Fitzgerald admitted that he had hoped for a start earlier in the campaign, but was adamant that changing a winning team was tricky. Ireland’s 10 successive wins were not easily acheived and those who had kept their places were playing well.

As a seasoned professional coming back into the fold, the Blackrock College clubman says he is not nervous about his Test comeback. There is no doubt that he is relishing this chance to help Ireland finish the Championship on a high in Edinburgh.

“I was a closer spectator than most, these last few weeks! When you are that close, it is really, really hard, unfortunately, to stay positive. You have to give the guys support and be very, very professional. That is the key,” he explained.

“You have to work really hard, keep the head down, be vociferous in training. Be confident and do all the basics right, every day. You have to try and get the guys prepared for the games at the weekend as well as possible.

“That is a really tough thing to do as well. There are 35, 36 guys in and everyone wants to play. Everyone is trying. I’m absolutely delighted. I’ve worked hard and I’m so excited.

“Obviously it’s a big game. For myself, I feel I’ve nothing to prove. I’ve played a good few times for Ireland at this stage. People know what I’m about. I just have to go out and execute what I’m good at.”

Fitzgerald has grown parts of his game during the time he has been out of the international set-up. The different styles of coaching under Schmidt and Matt O’Connor have given him new ideas on the game, bringing him on as a player in the process.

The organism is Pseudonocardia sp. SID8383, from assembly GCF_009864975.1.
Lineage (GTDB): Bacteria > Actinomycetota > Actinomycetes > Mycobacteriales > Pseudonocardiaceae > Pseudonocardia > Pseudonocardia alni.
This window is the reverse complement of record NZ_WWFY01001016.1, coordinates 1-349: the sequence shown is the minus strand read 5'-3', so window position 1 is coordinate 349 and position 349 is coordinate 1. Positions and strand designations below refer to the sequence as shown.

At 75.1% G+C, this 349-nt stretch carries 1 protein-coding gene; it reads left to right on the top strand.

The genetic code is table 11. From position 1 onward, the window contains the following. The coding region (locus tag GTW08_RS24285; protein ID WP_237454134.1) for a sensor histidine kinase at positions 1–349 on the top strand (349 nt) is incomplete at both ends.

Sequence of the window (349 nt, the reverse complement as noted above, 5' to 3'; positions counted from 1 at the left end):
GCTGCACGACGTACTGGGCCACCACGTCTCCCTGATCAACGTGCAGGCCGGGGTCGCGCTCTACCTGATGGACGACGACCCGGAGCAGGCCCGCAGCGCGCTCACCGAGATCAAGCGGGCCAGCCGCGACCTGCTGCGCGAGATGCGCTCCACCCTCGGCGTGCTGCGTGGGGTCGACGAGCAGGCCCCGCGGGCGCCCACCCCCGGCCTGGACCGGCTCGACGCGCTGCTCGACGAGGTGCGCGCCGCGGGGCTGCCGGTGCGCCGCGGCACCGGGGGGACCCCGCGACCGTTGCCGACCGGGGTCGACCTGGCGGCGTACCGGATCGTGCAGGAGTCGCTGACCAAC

He says the goal for any player is to get a long run of uninterrupted game-time. The problem he has had since his last Ireland start in August 2011 is just that. A stark reminder of Fitzgerald’s injury troubles is that Jamie Heaslip, a fellow debutant from Ireland’s 2006 win over the Pacific Islanders now has 71 caps to his name. Fitzgerald’s tally stands at 27.

However, encouragingly for himself and the Ireland coaches and supporters, the former Lion feels he is in the best position physically to make to the most of his return to international action.

Speaking about replacing Simon Zebo in the number 11 jersey, Fitzgerald noted: “I don’t think I can do what Simon does. I can do what I do. That is what I am in the team to do – bring that lateral movement. It is the strongest part of my game – that footwork, beating guys, drawing in defenders, creating opportunities for myself and for others. That is what I am in the team to do.

“50% of the game is defence, is it not? That is a really huge part of my game. I feel like I am really strong in that aspect. A lot of the things I am good at probably fit the team really well anyway. I don’t really feel I am an individual player.

“Maybe some things I do might be different to what some other guys do. I eluded to that earlier on with the lateral movement and the footwork. But aside from that, defensively, work ethic-wise, I always feel like I am a team player. Whenever I am in the team, I feel like I will benefit the team first.”